Alcatel, Siemens remain hopeful in China

Alcatel SA has launched a small 3G (third-generation) mobile broadband network in Shanghai, China, to develop and test new applications and services in the world's largest mobile market, the company announced Thursday in a statement.

The Paris telecommunication equipment manufacturer has opened a "3G Reality Center" in Shanghai, with plans to open additional test networks in Australia, Japan, Malaysia and South Korea. The Asian rollout follows the launch of several 3G test networks in Europe.

The goal of the test networks, according to Alcatel, is to foster the development of local content and applications by bringing together companies that supply content, middleware, billing systems and other mobile data applications. Companies already participating in the Shanghai center include Japan's Fujitsu Ltd. and China's Intrinsic Technology Ltd.

"The entire idea behind the center is for companies to test new services on a real, live network," an Alcatel spokesman said.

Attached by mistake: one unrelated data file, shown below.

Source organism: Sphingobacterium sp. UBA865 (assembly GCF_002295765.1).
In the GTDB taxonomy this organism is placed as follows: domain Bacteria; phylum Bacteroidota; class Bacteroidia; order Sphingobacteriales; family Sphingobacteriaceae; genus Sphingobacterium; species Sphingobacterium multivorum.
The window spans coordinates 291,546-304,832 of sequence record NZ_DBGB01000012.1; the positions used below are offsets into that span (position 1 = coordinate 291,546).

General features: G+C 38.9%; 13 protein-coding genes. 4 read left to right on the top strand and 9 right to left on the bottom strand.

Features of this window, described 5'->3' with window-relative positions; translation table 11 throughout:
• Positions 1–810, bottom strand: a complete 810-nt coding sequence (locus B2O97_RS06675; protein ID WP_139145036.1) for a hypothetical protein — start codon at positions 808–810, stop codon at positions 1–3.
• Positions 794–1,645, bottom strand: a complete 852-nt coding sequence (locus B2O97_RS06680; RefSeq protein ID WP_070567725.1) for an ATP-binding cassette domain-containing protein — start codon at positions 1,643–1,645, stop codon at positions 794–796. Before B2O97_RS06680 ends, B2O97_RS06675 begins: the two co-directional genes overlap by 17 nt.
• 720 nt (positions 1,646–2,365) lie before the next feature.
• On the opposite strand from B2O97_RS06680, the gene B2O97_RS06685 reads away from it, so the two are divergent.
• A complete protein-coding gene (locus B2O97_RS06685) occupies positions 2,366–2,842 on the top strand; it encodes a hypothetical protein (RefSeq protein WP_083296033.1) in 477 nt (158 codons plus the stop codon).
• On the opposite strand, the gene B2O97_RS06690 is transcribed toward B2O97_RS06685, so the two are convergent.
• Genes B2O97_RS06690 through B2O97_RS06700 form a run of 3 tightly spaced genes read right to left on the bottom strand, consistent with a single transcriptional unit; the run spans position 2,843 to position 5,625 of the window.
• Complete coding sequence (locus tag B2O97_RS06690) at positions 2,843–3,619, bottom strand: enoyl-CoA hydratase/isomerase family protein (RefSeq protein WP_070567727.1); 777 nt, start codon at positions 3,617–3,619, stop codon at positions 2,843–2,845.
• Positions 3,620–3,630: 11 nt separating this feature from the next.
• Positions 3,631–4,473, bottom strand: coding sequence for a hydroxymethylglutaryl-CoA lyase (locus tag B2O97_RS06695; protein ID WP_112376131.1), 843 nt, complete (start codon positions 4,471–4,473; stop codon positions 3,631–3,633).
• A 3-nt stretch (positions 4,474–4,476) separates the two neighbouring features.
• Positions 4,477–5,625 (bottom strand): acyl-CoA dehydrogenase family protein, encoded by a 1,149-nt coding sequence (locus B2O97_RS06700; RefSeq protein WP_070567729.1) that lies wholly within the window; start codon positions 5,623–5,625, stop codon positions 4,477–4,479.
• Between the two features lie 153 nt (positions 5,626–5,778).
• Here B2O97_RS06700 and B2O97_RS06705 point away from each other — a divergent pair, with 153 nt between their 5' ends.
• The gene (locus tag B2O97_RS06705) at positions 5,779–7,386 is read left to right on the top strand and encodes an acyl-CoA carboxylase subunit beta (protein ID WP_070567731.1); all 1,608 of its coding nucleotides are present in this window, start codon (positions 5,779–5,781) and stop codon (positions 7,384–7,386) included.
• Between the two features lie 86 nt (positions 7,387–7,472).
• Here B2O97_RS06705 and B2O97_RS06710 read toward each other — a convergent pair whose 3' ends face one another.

The Shanghai network offers voice communications in circuit-switched mode and data and high-speed video in packet-switched mode. The packet-based technology supports, among other applications, Web browsing, file transfer, video casting, gaming, video streaming and video-on-demand (VOD).

Earlier in the week, Germany newspaper Financial Times Deutschland claimed rival Siemens AG had won a 3G contract from the Chinese government. A company spokeswoman declined to comment on the report, saying only that the Munich-based equipment manufacturer already is suppling technology for three test networks in the country.

Siemens is also hopeful of carving out a chunk of China's 3G market, once the Chinese government specifies criteria for the technology. Government authorities have yet to announce any 3G licenses or select one or more competing technologies.

For the Chinese 3G tests, the German manufacturer is supplying technology based on the TD-SCDMA (Time-Division - Synchronous Code-Division Multiple Access) specification approved by International Telecommunication Union (ITU). Although the Chinese government has already given its support to TD-SCDMA, it has yet to commit itself to any one standard.

Siemens will be able to supply TD-SCDMA technology for commercial deployment by the end of 2002, the company spokeswoman said.

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